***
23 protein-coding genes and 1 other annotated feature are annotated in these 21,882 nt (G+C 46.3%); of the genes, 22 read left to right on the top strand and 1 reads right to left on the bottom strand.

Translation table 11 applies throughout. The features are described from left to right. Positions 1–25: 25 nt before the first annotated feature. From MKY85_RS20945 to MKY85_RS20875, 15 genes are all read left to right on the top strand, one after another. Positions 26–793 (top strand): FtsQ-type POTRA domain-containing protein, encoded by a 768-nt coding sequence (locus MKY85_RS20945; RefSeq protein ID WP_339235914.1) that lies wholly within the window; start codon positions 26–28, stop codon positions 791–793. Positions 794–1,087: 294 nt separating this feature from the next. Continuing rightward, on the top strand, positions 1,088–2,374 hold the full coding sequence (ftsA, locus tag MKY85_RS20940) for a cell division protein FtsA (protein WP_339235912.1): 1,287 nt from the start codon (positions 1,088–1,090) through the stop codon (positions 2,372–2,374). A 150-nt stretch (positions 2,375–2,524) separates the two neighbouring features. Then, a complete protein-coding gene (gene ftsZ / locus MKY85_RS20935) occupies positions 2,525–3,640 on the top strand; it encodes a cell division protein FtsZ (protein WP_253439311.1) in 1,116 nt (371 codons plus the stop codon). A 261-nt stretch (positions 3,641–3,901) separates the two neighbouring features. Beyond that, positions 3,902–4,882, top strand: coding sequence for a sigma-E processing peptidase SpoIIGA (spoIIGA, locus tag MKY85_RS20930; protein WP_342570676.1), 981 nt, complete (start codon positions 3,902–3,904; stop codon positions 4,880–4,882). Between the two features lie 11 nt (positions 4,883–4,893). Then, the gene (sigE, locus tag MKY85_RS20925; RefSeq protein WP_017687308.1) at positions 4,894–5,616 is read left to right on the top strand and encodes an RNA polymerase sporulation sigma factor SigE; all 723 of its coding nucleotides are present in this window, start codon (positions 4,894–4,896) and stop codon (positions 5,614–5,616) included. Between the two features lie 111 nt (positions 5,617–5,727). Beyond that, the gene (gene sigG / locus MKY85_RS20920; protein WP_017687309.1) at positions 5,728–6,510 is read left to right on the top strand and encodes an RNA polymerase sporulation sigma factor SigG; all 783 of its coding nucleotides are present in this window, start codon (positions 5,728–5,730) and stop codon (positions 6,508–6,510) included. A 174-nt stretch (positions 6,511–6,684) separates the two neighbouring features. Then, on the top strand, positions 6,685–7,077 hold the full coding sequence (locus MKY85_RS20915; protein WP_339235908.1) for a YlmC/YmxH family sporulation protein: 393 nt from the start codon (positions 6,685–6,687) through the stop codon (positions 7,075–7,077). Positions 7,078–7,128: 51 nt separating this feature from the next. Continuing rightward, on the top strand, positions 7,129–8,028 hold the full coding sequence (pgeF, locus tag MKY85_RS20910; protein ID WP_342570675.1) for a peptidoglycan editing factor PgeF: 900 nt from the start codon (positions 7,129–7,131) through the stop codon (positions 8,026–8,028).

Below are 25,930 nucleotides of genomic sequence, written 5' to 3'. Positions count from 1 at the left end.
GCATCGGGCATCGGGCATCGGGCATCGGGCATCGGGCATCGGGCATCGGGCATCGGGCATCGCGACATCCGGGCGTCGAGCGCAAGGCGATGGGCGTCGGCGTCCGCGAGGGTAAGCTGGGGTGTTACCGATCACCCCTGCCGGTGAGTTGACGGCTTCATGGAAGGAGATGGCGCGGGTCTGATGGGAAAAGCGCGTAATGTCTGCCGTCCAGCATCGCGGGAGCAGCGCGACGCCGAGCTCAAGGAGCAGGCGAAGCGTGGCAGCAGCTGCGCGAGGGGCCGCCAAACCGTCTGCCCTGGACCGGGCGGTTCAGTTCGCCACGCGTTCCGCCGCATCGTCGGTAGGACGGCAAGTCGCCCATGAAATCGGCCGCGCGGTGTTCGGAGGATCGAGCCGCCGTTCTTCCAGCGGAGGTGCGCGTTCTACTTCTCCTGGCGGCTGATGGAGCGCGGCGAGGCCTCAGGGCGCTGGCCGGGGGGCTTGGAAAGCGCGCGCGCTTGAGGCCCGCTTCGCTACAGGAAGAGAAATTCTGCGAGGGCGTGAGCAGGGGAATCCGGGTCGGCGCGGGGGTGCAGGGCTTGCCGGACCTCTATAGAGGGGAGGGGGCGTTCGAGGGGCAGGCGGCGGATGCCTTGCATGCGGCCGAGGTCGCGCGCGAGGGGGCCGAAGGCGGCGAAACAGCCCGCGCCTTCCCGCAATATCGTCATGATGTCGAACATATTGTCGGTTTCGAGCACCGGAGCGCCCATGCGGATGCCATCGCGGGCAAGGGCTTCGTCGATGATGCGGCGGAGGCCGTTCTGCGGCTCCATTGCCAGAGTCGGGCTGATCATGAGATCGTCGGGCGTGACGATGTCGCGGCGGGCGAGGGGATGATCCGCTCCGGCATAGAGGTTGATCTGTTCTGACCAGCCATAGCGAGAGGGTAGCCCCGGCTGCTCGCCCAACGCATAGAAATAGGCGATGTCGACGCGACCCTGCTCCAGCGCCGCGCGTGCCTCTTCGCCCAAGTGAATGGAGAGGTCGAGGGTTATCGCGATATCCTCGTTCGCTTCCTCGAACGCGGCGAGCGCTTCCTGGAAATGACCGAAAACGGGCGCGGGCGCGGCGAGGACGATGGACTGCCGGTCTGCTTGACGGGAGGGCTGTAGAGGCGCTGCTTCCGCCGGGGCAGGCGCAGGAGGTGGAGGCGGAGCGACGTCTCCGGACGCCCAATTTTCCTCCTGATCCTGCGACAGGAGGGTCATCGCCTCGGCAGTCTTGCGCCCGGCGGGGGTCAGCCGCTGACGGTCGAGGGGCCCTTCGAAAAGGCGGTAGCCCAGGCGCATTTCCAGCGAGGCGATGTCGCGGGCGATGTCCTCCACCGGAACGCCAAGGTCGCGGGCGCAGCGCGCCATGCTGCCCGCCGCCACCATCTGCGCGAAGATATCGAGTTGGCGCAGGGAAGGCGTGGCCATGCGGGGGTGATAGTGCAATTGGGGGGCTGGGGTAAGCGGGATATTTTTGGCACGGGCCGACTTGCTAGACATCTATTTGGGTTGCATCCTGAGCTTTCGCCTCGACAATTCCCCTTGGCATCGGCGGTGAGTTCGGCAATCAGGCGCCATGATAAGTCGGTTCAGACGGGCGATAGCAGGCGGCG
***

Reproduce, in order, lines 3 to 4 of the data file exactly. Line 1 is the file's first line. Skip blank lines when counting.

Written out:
Below are 25,930 nucleotides of genomic sequence, written 5' to 3'. Positions count from 1 at the left end.
GCATCGGGCATCGGGCATCGGGCATCGGGCATCGGGCATCGGGCATCGGGCATCGGGCATCGCGACATCCGGGCGTCGAGCGCAAGGCGATGGGCGTCGGCGTCCGCGAGGGTAAGCTGGGGTGTTACCGATCACCCCTGCCGGTGAGTTGACGGCTTCATGGAAGGAGATGGCGCGGGTCTGATGGGAAAAGCGCGTAATGTCTGCCGTCCAGCATCGCGGGAGCAGCGCGACGCCGAGCTCAAGGAGCAGGCGAAGCGTGGCAGCAGCTGCGCGAGGGGCCGCCAAACCGTCTGCCCTGGACCGGGCGGTTCAGTTCGCCACGCGTTCCGCCGCATCGTCGGTAGGACGGCAAGTCGCCCATGAAATCGGCCGCGCGGTGTTCGGAGGATCGAGCCGCCGTTCTTCCAGCGGAGGTGCGCGTTCTACTTCTCCTGGCGGCTGATGGAGCGCGGCGAGGCCTCAGGGCGCTGGCCGGGGGGCTTGGAAAGCGCGCGCGCTTGAGGCCCGCTTCGCTACAGGAAGAGAAATTCTGCGAGGGCGTGAGCAGGGGAATCCGGGTCGGCGCGGGGGTGCAGGGCTTGCCGGACCTCTATAGAGGGGAGGGGGCGTTCGAGGGGCAGGCGGCGGATGCCTTGCATGCGGCCGAGGTCGCGCGCGAGGGGGCCGAAGGCGGCGAAACAGCCCGCGCCTTCCCGCAATATCGTCATGATGTCGAACATATTGTCGGTTTCGAGCACCGGAGCGCCCATGCGGATGCCATCGCGGGCAAGGGCTTCGTCGATGATGCGGCGGAGGCCGTTCTGCGGCTCCATTGCCAGAGTCGGGCTGATCATGAGATCGTCGGGCGTGACGATGTCGCGGCGGGCGAGGGGATGATCCGCTCCGGCATAGAGGTTGATCTGTTCTGACCAGCCATAGCGAGAGGGTAGCCCCGGCTGCTCGCCCAACGCATAGAAATAGGCGATGTCGACGCGACCCTGCTCCAGCGCCGCGCGTGCCTCTTCGCCCAAGTGAATGGAGAGGTCGAGGGTTATCGCGATATCCTCGTTCGCTTCCTCGAACGCGGCGAGCGCTTCCTGGAAATGACCGAAAACGGGCGCGGGCGCGGCGAGGACGATGGACTGCCGGTCTGCTTGACGGGAGGGCTGTAGAGGCGCTGCTTCCGCCGGGGCAGGCGCAGGAGGTGGAGGCGGAGCGACGTCTCCGGACGCCCAATTTTCCTCCTGATCCTGCGACAGGAGGGTCATCGCCTCGGCAGTCTTGCGCCCGGCGGGGGTCAGCCGCTGACGGTCGAGGGGCCCTTCGAAAAGGCGGTAGCCCAGGCGCATTTCCAGCGAGGCGATGTCGCGGGCGATGTCCTCCACCGGAACGCCAAGGTCGCGGGCGCAGCGCGCCATGCTGCCCGCCGCCACCATCTGCGCGAAGATATCGAGTTGGCGCAGGGAAGGCGTGGCCATGCGGGGGTGATAGTGCAATTGGGGGGCTGGGGTAAGCGGGATATTTTTGGCACGGGCCGACTTGCTAGACATCTATTTGGGTTGCATCCTGAGCTTTCGCCTCGACAATTCCCCTTGGCATCGGCGGTGAGTTCGGCAATCAGGCGCCATGATAAGTCGGTTCAGACGGGCGATAGCAGGCGGCG